Anyone who doubts that you can carve out a good career in the ultra-competitive world of agricultural contracting should take note of Mark Bowran. He started his business almost four years ago with just £2500 in savings. Now he has 150 customers and a machinery fleet worth more than £1m.

Mark, 32, is not a farmer’s son, but he had always been fascinated by farm machinery. After doing his HNC in Agriculture at Barony Agricultural College at Dumfries, he spent a year on a beef and sheep farmwork placement and followed that up with six weeks’ silage work with a local contractor at Mouswald.

This must have gone well because it resulted in the contractor offering him a full-time position which gave him 11 years’ vital experience operating a wide range of machinery. After that came a short spell on a beef farm again – he was keen to work more regular hours – that convinced him that machinery, rather than stock, was where his heart lay.

Going it alone

“There are two main reasons I decided then to give working for myself a go – I didn’t want to wonder ‘what if?’ when I was 60 and I realised I didn’t want someone else calling the shots about when I had to work,” he says.

By raking together all his savings – a grand total of £2500 – Mark found he had enough to make the first three payments on a tractor hired from a local company. He started contracting on his own in spring 2003 based at his uncle’s Collochan Farm, Terregles, near Dumfries.

“I’d put every penny I had into leasing the tractor and knew there would be no money in for 60 days. I was really stony broke. I approached our local dealer and said I wanted to buy a drill which I couldn’t afford. The idea was I’d take it at the start of sowing and sign up after the sowing was finished when, hopefully, I would have some money in,” says Mark.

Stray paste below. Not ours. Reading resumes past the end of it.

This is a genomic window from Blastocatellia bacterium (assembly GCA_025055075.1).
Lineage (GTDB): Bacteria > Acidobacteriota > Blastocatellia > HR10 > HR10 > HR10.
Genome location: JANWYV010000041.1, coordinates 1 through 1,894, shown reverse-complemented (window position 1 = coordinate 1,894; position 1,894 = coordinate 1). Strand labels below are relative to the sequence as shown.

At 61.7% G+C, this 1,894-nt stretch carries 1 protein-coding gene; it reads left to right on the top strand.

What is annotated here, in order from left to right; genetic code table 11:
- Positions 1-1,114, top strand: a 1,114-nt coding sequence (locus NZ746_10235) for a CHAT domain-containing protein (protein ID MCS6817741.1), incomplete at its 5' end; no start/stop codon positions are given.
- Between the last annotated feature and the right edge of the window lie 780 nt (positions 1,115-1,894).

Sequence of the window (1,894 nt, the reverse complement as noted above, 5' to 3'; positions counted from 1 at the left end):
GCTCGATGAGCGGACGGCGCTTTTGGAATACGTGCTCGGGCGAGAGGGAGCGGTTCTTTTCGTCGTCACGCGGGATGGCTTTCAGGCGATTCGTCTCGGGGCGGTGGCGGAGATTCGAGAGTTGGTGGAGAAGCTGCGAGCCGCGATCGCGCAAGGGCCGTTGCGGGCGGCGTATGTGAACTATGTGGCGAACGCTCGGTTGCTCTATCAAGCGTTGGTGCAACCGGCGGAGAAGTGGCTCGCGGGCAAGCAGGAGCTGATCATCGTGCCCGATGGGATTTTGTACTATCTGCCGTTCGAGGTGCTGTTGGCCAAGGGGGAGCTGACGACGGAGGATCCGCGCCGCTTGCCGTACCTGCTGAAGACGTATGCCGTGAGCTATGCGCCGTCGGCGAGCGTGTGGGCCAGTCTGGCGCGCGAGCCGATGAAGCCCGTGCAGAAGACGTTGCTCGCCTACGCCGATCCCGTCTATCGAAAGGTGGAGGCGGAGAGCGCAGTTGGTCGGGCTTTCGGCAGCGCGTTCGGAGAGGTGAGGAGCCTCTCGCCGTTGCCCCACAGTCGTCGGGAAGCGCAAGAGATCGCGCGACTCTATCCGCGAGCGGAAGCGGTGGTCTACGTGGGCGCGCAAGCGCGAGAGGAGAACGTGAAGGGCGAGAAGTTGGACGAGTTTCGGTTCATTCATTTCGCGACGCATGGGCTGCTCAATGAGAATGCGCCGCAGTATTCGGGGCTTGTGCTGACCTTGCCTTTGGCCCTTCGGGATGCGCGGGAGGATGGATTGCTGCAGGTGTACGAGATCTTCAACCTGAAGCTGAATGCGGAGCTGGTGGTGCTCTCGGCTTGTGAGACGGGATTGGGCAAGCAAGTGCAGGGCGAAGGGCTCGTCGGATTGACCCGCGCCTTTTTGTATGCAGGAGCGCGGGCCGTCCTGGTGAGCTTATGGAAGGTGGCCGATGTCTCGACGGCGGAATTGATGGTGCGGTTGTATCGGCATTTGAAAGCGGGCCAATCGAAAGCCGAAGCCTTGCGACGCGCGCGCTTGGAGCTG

The first year he drilled 140ha (350 acres), giving him enough money to pay the tractor instalments, sign up the grain drill and buy a baler.

The business now employs three full-time members of staff and up to 22 casuals at peak times. Mark’s wife Gillian, an assistant accountant, has also played a big part in the successful growth of the business. As well as staying on top of the books and invoicing, she is an invaluable sounding board when it comes to investing in machinery.

“She wants to know what it will cost and how much it will bring in. If anything won’t pay for itself and leave us something, too, it gets a ‘no’ – no matter how tempting a prospect it may seem. That keeps my feet on the ground.”

Mark, who won the title of Farmers Weekly Tractor driver of the year in 2003, now has 150 customers in south-west Scotland, mostly in a 35-mile radius of his base near Dumfries.

Hefty workload

At this time of year the workload includes spreading 150,000gal of slurry a day and hedge-cutting. Annually, Mark’s team will plough 809ha (2000 acres) and drill up to 1214ha (3000 acres). He will also cut 2833ha (7000 acres) of grass, 405ha (1000 acres) of whole-crop and 121ha (300 acres) of maize along with baling 14,000 round bales and 9000 big square bales, spreading 400t of fertiliser and combining 242ha (600 acres) of cereals.

While Mark has ambitious plans for the future, including taking on an extra man this spring, he admits the capital outlay required at the start to expand his machinery fleet required nerves of steel.

“With a new chopper costing £120,000, you are looking at a minimum £12,000 deposit plus £21,000 in VAT,” he points out. “Set the cost of buying machinery against very limited savings and an overdraft of just £2000 when we started up – because I didn’t own my own house, had no proof of income and no savings – and you can see why starting up in this business is not for the faint-hearted.”

MARK BOWRAN

Age: 32

Education:

  • HNC in Agriculture at Barony Agricultural College, Dumfries

Achievements:

  • Started a contracting business that now employs three ful-ltime staff and up to 22 casuals at peak times
  • Winning the Farmers Weekly Tractor Driver of the Year in 2003

Ambitions:

  • Expanding the contract business